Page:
MIT Professor Lawrence Susskind predicts more conflicts in the future due to climate change. New resolution methods are needed.
Human activity contributes to climate change, and the consequences are serious. Curbing global warming requires a drastic reduction in emissions - right now.
Even without the transport in and around them, about 40 per cent of all energy consumption and emissions comes from buildings. So ensuring they're as energy efficient as possible is crucial to climate change mitigation.
In the fight against the climate change, each and every one of us is needed. Being aware of our own carbon footprint helps make green choices in everyday life. Local governments can make this easier.
We must start making changes now if we're to reduce emissions. Changing structures is costly and slow. But in the long run, extra investment in housing, transport and energy will more than repay itself.
Finland has made a commitment to reduce its greenhouse gas emissions by 80 percent by 2050. Achieving this requires individuals, businesses and local authorities as well as the state.
Mitigating climate change and limiting global warming to no more than two degrees Celsius requires drastic and rapid emission reductions. Emissions will need to be cut by 80% by 2050. The transition to a low-carbon society needs major changes, to social structures as well as buildings and construction.
Infrastructure reforms promoting a low-carbon society require extremely heavy investments. In practice, this will increase the cost of energy, transport and housing. On a national level, however, investments can be widely dispersed by creating the preconditions for decentralised region- and building-specific solutions on a local level. On the other hand, investments in energy efficiency will reduce operating costs in the long term.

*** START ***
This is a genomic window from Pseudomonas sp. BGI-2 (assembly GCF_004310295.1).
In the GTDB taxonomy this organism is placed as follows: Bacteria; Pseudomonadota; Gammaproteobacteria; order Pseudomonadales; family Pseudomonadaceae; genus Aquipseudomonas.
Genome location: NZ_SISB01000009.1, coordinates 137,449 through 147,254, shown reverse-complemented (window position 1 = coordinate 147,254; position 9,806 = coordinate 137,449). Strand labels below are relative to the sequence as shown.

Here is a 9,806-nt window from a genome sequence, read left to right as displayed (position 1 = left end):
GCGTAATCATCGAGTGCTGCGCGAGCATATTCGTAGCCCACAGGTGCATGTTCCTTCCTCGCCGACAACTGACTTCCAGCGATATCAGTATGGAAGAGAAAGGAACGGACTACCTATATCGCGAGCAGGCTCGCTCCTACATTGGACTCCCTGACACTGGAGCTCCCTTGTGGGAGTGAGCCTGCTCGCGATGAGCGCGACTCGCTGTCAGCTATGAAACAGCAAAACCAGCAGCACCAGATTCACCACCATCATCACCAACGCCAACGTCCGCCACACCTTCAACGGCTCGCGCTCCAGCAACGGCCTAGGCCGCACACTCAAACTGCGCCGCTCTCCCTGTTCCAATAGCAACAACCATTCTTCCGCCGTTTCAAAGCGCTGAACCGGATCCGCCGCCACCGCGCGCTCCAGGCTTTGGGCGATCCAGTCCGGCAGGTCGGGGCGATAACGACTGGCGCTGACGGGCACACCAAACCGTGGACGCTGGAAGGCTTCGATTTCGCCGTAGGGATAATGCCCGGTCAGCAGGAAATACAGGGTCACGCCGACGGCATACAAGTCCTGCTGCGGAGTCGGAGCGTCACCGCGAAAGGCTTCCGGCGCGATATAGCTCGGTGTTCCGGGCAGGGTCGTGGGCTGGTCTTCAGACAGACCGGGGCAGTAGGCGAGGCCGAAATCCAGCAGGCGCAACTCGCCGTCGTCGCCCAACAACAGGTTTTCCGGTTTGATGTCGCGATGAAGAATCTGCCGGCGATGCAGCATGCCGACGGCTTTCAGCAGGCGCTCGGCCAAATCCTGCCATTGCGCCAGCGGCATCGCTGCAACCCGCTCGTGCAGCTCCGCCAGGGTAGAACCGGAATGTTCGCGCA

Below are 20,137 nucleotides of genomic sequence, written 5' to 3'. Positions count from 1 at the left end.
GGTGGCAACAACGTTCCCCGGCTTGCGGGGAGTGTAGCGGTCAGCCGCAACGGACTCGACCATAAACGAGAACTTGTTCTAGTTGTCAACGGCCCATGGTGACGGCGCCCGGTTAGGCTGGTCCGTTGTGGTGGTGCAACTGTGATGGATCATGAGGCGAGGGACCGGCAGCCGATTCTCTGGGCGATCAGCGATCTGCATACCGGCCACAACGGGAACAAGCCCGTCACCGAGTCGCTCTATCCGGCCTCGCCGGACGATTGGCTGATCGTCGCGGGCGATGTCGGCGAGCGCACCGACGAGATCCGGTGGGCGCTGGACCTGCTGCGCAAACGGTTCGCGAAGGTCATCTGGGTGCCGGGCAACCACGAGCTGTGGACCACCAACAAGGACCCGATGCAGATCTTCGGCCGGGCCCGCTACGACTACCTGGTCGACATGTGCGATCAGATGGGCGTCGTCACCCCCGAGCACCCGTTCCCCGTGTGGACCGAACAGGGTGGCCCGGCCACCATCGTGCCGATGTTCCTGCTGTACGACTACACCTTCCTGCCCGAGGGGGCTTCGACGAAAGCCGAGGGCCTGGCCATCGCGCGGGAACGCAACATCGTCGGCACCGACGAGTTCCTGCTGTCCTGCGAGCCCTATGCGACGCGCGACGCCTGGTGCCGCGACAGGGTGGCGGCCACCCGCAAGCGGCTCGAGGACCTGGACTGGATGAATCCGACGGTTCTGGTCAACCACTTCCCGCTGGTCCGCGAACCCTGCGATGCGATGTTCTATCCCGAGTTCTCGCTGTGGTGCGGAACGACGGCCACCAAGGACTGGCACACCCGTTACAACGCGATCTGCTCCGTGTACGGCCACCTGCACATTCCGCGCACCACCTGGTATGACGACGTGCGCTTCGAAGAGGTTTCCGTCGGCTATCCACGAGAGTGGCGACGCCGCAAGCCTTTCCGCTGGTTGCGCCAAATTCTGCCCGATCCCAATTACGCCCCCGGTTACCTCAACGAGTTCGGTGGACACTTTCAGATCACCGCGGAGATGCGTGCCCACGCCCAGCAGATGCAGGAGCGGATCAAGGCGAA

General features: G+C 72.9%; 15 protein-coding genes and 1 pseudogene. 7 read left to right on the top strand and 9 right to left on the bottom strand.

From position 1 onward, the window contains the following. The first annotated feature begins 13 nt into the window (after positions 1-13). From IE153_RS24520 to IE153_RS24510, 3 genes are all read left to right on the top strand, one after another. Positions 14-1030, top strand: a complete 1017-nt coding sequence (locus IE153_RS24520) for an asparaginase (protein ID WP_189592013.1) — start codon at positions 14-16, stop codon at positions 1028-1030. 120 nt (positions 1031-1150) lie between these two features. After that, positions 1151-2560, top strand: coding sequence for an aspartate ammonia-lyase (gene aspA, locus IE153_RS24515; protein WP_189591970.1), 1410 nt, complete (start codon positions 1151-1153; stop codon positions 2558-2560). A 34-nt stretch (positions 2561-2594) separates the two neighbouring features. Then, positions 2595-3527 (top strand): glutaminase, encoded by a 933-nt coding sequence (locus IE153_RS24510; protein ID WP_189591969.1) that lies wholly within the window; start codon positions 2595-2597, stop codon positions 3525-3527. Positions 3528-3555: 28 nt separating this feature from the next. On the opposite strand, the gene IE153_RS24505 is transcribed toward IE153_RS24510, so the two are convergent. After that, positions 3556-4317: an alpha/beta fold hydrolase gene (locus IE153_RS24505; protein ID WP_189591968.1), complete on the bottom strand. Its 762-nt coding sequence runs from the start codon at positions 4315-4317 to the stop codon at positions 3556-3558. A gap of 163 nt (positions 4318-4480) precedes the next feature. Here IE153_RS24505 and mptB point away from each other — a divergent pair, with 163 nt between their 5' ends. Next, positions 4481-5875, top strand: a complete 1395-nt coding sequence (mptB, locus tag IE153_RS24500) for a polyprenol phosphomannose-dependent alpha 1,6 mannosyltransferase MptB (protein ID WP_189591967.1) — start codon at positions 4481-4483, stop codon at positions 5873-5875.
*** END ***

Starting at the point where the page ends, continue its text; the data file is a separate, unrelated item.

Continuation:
Buildings and construction account for about 40 per cent of all energy consumption and emissions. If you include emissions from transportation, the effect is even more significant. The initiative ERA17 – For an Energy-Smart Built Environment 2017 identified 31 actions aimed at rapidly reducing emissions from the built environment. Actions were listed in five areas: land use, decentralised energy production, construction guidance, property use and ownership, and competence development. Implementing the actions will be a group effort requiring the involvement of individuals, businesses and local authorities as well as the state.
When it comes to mitigating climate change, people have an important part to play. When you are aware of the environmental impact of choices relating to housing, transport and consumption, it is easier to make green choices. Local authorities are excellently positioned to offer people increased opportunities for contributing to the efforts and decision-making concerning climate change mitigation.
The Mayors' climate network brings together the climate actions of the six largest cities in Finland. Through their cooperation Helsinki, Espoo, Vantaa, Tampere, Turku and Oulu want to inspire other cities and towns and encourage them to join the network.
The Ilmankos project in Tampere collected recommendations relating to citizens’ participation and climate campaigns, as well as the methods of participation which were deemed to work best. The ECO2 – Eco-efficient Tampere 2020 project continues on the same track, steering the city towards a carbon-neutral future. The Peloton project trains ‘gatekeepers’, groups which hold the keys to the energy choices people make.
The energy-efficient city block in Jätkäsaari will offer green services on site and thereby promote a new kind of low-carbon urban lifestyle. It is the result of the Low2No development project, which includes low-energy, low-carbon engineering and construction, resulting in a sustainable built environment.
The fight against climate change is carried out on the national, regional and local level. It is visible in our everyday life and local environment as well as in local decision-making and national building regulations.